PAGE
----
Pesca del día con puré de chile guajillo, frijol ayocote y pico de gallo de piña y chile güero – The fish of the day was lubina rayada, striped bass, runner bean puree and a pineapple and güero chili puree in dots around the plate – and a guajillo chili sauce poured aside it – there was a whole lot of sauce pouring at tableside going on, or at least it felt that way – while looking back it was only 3 out of 10 courses that had something poured over it at the table, maybe it was because it was these three in a row.

Papada de cerdo en recado negro perfumado en cascarilla de cacao, vegetales fermentados y cebollas confitadas – a fairly underused cut of meat, the papada is the dewlap, or the fold of skin and fat that hangs under the jowl – as such it’s mostly, skin and fat, with little meat. Coated in recado negro, a traditional charred chili and spice blend (and probably much of the impetus behind all these ash preparations I’ve been seeing), and cocoa husk. The vegetables were just barely fermented, no strong flavors. It was a nice dish, but not one that wowed me.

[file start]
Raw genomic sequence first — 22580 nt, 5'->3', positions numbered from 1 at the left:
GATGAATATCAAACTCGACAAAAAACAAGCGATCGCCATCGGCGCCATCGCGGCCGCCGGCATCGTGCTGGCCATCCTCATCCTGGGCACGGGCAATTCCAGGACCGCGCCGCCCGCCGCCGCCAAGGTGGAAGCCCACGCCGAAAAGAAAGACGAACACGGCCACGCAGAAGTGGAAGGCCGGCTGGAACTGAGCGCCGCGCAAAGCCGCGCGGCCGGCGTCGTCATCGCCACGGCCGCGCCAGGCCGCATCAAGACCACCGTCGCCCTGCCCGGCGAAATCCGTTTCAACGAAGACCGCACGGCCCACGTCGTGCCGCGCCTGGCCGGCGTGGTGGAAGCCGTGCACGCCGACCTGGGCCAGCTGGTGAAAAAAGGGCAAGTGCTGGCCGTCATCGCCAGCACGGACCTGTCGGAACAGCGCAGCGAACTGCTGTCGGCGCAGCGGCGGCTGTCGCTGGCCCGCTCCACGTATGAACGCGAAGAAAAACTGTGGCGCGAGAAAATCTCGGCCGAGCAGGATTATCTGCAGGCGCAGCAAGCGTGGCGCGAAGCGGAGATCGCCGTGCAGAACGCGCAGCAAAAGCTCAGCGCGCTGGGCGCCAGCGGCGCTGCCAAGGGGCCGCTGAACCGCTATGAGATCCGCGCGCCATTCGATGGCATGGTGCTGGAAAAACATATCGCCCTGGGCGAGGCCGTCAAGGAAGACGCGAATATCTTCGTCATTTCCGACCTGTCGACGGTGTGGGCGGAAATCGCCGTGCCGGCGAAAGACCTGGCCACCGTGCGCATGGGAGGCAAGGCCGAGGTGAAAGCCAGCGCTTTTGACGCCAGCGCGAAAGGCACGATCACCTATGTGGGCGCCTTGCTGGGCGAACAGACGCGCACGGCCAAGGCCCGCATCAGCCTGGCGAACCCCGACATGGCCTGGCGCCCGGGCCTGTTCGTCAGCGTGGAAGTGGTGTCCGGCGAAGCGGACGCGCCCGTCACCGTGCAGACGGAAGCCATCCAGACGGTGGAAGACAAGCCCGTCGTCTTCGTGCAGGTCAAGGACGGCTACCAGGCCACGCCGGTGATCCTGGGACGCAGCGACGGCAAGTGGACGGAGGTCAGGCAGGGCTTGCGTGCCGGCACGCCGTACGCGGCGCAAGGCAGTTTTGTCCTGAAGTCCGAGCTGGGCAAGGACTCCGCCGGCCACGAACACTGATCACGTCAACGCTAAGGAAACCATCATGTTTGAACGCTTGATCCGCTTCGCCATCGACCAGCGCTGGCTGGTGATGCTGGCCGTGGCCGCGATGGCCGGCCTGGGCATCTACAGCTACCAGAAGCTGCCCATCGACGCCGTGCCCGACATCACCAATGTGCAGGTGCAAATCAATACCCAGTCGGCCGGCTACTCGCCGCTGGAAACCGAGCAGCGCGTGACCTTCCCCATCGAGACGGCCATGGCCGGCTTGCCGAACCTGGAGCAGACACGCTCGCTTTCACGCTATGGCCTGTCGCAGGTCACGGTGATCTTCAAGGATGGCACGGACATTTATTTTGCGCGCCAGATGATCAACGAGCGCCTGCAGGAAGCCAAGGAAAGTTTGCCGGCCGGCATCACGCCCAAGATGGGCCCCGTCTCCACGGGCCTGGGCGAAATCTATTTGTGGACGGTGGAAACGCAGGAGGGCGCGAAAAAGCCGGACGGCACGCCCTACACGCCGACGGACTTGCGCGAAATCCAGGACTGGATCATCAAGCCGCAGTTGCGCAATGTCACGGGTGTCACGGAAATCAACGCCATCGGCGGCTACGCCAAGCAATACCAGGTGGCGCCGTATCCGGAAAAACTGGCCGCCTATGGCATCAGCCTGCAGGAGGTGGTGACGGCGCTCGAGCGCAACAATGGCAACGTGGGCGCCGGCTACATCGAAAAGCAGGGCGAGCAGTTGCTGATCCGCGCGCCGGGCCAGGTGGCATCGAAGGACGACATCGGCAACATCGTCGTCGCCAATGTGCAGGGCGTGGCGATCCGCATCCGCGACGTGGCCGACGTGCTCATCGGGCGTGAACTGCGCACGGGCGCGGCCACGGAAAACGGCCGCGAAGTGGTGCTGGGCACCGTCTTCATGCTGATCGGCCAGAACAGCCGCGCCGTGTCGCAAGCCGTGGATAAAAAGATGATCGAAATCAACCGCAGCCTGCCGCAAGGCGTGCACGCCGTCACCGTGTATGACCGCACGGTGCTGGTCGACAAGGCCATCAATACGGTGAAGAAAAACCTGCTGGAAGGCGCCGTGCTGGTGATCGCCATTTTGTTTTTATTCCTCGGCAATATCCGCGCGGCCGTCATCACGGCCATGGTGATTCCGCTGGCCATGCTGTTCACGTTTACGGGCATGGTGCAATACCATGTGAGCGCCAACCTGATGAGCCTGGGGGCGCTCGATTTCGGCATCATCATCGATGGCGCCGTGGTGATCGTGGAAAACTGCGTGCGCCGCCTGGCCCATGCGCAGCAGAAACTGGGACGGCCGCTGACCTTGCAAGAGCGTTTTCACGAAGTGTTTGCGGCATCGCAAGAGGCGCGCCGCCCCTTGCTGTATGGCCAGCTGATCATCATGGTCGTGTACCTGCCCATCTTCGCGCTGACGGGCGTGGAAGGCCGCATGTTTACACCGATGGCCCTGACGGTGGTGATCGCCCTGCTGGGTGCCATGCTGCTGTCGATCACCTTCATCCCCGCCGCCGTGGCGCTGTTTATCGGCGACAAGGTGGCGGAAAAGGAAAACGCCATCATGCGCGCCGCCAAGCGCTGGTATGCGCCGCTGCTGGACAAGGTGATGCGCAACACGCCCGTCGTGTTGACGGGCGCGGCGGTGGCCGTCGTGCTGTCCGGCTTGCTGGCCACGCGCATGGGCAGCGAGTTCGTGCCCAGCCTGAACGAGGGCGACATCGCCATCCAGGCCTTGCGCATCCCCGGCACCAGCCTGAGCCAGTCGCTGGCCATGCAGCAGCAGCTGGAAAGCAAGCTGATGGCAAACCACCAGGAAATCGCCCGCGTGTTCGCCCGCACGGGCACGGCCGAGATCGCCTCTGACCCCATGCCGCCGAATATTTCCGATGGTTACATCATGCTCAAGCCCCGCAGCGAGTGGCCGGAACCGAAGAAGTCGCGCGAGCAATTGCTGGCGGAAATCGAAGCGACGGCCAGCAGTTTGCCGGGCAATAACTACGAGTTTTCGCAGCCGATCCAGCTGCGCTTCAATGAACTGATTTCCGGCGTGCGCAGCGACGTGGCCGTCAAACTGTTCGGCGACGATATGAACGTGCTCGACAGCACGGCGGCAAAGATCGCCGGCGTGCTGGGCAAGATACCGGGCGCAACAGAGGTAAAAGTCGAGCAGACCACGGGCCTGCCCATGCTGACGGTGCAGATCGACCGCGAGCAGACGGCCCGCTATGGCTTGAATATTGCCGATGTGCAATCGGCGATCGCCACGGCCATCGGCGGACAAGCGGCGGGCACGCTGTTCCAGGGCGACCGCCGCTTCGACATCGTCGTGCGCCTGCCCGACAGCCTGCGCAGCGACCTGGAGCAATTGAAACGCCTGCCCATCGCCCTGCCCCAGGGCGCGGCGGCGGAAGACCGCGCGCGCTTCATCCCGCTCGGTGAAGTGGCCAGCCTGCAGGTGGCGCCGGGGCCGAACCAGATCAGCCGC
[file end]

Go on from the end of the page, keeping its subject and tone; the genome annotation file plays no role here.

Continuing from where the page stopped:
Nieve de nopal – basically a cactus pad sorbet. On its own, a nice palate cleanser, but it was topped with a heavy sprinkling of salt that sort of destroyed that effect and overwhelmed the sorbet – I think someone slipped with an awfully large pinch.

Uvas confitadas, espuma de té limón, ruibarbo y granizado de tomate – this was more the palate cleanser than the last, with lightly cooked grapes (not really confited as best I can tell – probably they were put into a vacuum pack with whateer the confit-ing liquid was and poached at a low temperature, currants, a lemon tea foam, and a tomato water granite. Nice and refreshing.